Initially, I would watch my parents in the kitchen and I always wanted to join in. They really encouraged me, and then when it came to baking it was my sister that inspired me. I was her sous chef so I got to do all the bits she didn’t want to do, including the washing up. Since then, I have become the baker of the family.
I do work but I cook the dinner most nights, as my mum always looks forward to whatever I am going to make. I enjoy making main meals as much as baking. I always like to make quinoa tabbouleh dishes with roasted vegetables, from our own vegetable patch in the garden. For dessert, the family like a cardamom sponge with fresh fruit and whipped cream, that gets asked for a lot.
Watching the first episode, my mum and my sister burst into tears, because they were so proud. I was saying guys come on we have been waiting so long for this, and now you are both in tears. They cheered up and watched it, but it was quite a funny moment for me, I was cracking up and telling them to keep quiet as I couldn’t hear the show.
I was so proud to get past the half way mark, my biggest fear was getting kicked out first, and I did feel like a cat that was running out of its lives. All the way through whenever I was doing badly, I somehow managed to pull it back. It was an up and down ride, but I went out with a smile on my face.
It was honestly the best experience of my life, I loved every moment of being in the tent, yes there were some stressful times, but I couldn’t be happier with my experience.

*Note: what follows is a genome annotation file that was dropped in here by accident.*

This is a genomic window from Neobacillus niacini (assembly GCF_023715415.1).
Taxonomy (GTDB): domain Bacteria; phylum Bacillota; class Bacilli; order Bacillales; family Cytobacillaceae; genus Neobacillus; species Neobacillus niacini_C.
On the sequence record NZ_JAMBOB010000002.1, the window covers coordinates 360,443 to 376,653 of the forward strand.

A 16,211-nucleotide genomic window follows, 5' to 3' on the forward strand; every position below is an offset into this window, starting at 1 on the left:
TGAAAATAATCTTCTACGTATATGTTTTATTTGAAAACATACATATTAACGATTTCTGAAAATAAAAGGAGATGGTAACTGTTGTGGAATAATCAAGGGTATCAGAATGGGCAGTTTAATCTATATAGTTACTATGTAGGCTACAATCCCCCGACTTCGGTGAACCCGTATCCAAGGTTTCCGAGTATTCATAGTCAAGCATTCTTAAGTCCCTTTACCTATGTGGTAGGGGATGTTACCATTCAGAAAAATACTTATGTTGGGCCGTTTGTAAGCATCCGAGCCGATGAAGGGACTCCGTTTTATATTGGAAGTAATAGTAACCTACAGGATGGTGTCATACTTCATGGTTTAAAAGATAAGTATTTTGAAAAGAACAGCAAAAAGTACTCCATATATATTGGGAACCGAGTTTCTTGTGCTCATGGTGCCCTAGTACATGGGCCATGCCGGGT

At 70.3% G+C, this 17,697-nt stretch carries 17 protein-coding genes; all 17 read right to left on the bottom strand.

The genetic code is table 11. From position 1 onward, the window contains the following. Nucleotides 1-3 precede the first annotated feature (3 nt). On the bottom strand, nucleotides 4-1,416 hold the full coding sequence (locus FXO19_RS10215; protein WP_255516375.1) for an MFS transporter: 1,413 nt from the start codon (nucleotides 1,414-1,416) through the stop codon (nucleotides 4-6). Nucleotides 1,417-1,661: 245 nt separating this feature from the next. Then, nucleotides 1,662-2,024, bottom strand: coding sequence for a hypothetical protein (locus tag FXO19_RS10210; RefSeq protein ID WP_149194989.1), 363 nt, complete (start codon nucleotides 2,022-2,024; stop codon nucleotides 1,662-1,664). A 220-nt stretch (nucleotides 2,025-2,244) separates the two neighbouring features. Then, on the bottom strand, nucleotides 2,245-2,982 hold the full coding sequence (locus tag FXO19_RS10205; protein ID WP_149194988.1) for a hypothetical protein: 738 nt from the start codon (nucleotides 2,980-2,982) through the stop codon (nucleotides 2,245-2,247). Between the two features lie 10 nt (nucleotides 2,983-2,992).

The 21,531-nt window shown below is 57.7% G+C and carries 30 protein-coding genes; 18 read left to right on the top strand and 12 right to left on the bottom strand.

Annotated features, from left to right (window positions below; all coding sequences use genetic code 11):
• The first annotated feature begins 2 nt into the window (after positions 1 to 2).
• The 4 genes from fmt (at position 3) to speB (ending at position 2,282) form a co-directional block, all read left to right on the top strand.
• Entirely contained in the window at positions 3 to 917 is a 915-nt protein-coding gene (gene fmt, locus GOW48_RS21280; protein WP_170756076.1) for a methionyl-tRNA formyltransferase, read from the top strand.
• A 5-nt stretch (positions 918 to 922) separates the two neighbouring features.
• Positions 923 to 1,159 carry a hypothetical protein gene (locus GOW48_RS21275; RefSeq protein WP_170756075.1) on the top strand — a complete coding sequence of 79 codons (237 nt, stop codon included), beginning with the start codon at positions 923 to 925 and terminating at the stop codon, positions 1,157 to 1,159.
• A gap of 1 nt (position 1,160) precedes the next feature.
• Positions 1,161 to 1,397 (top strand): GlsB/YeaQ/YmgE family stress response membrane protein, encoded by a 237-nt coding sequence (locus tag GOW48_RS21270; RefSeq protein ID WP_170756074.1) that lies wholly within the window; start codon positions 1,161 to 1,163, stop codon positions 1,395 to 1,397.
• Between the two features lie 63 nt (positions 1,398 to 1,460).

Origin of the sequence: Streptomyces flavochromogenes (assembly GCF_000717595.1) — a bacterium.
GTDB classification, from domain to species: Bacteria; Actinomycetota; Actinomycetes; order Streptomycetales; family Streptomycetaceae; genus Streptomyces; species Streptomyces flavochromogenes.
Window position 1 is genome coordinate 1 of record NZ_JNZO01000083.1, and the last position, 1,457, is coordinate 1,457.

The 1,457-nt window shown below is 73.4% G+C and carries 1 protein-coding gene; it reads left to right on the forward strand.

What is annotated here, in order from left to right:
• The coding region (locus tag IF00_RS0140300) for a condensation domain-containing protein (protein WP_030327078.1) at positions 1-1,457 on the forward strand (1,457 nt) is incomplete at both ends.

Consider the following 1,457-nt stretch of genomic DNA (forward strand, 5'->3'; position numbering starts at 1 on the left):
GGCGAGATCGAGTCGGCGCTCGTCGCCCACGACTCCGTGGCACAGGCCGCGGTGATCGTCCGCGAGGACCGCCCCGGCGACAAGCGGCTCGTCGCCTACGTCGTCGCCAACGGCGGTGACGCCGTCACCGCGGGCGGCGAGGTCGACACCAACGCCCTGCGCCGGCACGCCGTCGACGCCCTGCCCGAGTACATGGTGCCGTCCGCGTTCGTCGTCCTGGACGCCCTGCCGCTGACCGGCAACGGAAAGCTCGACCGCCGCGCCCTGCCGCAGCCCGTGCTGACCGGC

The twitter explosion has been really exciting, and the amount of love from the word go was kind of overwhelming at first, but I think it’s symbolic of how people are passionate about the show. And this year social media seems to have really connected with the bakers, which is great.
At work when people come to me for advice, about 80% of them want to talk about Bake Off! They are staring at you for a while, trying to work out where they know you from, and then the penny drops. I have had students chasing me down the corridor asking for a selfie!
The bakers all keep in touch and the London based ones meet up for a drink or supper. I will continue to watch with the family and see how my fellow bakers get on.
I think Paul could see that I could be a good baker and he was very encouraging in wanting me to focus and get my timings right, and that worked for me in pastry week. It was only after he told me to sort my timings out, and I didn’t see that as a negative it was more constructive criticism and beneficial to me as a baker.
My best moment in the tent was Pastry week when I was convinced I was going home, after I had failed miserably in the first two challenges. I walked back in the tent determined to enjoy the Showstopper as I was sure it would be my last. I managed to pull it out the bag and the look on Mary’s face when she saw my filo of amuse bouche meant everything to me.
My worst moment was definitely botanical week. Piping your own flowers was difficult and I have always been open that my bakes are not pretty. I would rather they taste good than look good, so I think that was my ultimate downfall. ‘I like to do fusion cooking, traditional bakes but infusing with different flavours. I am inspired by my culture, my travels and my love of flavours. I was totally vegan for a while, but now I like to follow a mainly plant based diet, as I find it healthier, it gives me more energy and helps keep an eye on my diet.
For now, I am just going to go with the flow, and one of my biggest dreams is to write a cook book, and maybe even open my own bakery, that’s the ultimate goal. I am always going to be experimenting in the kitchen, and I am constantly looking for unusual ingredients. Mary & Paul always commented on my flavours, and it’s always wonderful to hear positive feedback, as for me it’s all about the flavour, even if my presentation was a bit ‘informal’ at times!